Have you filled up the SEAMEO SPAFA Survey on Archaeology Education in Southeast Asia yet? If you’ve been putting it off, you have only a few days left to get your opinions in.
SEAMEO SPAFA Archaelogy Education Survey
This survey is part of my work for SEAMEO SPAFA, and we are looking to understand how and where archaeology is taught in the region, what kinds of skills training is needed, and where do students go after they get their degree. This is the first time a study of this kind has ever been undertaken in the region. So far we have received over 300 responses from Southeast Asia and beyond, and the survey will close on December 5 so if you haven’t taken it, please help me out and fill it up!
Researchers at Griffith University are conducting a survey about rock art landscape management – help them out through the link below:
This research is part of an Australian Research Council (ARC) funded program called ‘Australian rock art history, conservation and Indigenous well-being’ at Griffith University. The overall aim of the project is to ensure that rock art landscapes are better conserved, appreciated and understood for the benefit of local communities and future generations.
This survey has been designed by Dr. Sally K. May and Prof. Paul S.C. Taçon in order to better understand national and international trends in the management of large-scale rock art landscapes. The information will be collated for a report and publications on this topic.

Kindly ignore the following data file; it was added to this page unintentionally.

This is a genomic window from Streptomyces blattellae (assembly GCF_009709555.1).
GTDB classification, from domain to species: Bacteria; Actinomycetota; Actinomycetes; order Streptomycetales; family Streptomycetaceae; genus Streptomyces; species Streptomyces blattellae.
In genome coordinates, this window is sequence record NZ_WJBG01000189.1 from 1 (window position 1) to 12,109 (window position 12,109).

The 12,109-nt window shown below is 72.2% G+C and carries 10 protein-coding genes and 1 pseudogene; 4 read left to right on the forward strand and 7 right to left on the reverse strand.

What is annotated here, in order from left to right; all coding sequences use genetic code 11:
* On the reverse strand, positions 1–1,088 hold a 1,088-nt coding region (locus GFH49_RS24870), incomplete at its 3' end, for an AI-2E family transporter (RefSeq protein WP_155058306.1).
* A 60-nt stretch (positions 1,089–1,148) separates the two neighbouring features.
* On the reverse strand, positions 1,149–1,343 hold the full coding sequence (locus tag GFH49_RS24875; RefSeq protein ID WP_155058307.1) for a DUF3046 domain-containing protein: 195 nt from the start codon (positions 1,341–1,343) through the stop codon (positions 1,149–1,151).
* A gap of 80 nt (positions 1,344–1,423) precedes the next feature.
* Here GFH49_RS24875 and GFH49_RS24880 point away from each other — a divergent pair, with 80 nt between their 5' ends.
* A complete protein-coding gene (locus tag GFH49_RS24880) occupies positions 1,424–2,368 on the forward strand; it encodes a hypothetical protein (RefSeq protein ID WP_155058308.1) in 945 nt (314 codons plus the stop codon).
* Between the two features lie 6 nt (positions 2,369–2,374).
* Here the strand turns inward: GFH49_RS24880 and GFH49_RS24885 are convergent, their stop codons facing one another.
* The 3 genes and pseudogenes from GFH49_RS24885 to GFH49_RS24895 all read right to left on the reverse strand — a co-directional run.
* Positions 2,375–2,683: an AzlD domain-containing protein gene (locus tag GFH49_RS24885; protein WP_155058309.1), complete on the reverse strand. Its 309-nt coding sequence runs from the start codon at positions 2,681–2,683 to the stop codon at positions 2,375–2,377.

For this study, we broadly define a large-scale rock art area as one in which more than 10 individual rock art sites are found. While the definition of a separate ‘site’ is different internationally, for simplicity we would define it here as a place with rock art clearly separated from other places (by distance or geology). The size of the actual area is not our major concern, rather it is the number of individual sites within that landscape that you are involved in helping to care for. If you are unsure please feel free to contact us for clarification.
Source: Management of large-scale rock art areas Survey
Regular readers of this blog will know that I work full-time in SEAMEO SPAFA, the Regional Centre for Archaeology and Fine Arts under the Southeast Asian Ministers of Education Organization. I am currently conducting a large-scale regional survey to understand archaeology education in Southeast Asia: What is the regional archaeology education and industry landscape like? Where do people study archaeology in Southeast Asia? Where else in the world can you study about the archaeology of Southeast Asia? And what are the emerging training needs for regional archaeologists? To that effect, I hope you can help by taking part in our survey:
SEAMEO SPAFA Archaelogy Education Survey
The survey is open to everyone, anywhere in the world but especially since you are reading this blog, I am interested to hear from you. The online survey takes around 10-20 minutes to complete, and you can also choose to take the survey in Thai, Khmer, Vietnamese, Myanma, Bahasa Indonesia and Bahasa Malaysia. The data gathered from the survey will be very useful in informing educators about the current needs in the region and help with medium-to-long term planning.
Your input is important! Please take the survey here: http://www.seameo-spafa.org/archaeology-education-survey/
via Straits Times, 09 January 2018:
Singapore News -Potential areas with archaeological significance could include the mouth of the Singapore River and other sites with ancient settlements and trade activities…
Source: Survey to pinpoint sites of archaelogical interest part of new national heritage plan, Singapore News & Top Stories – The Straits Times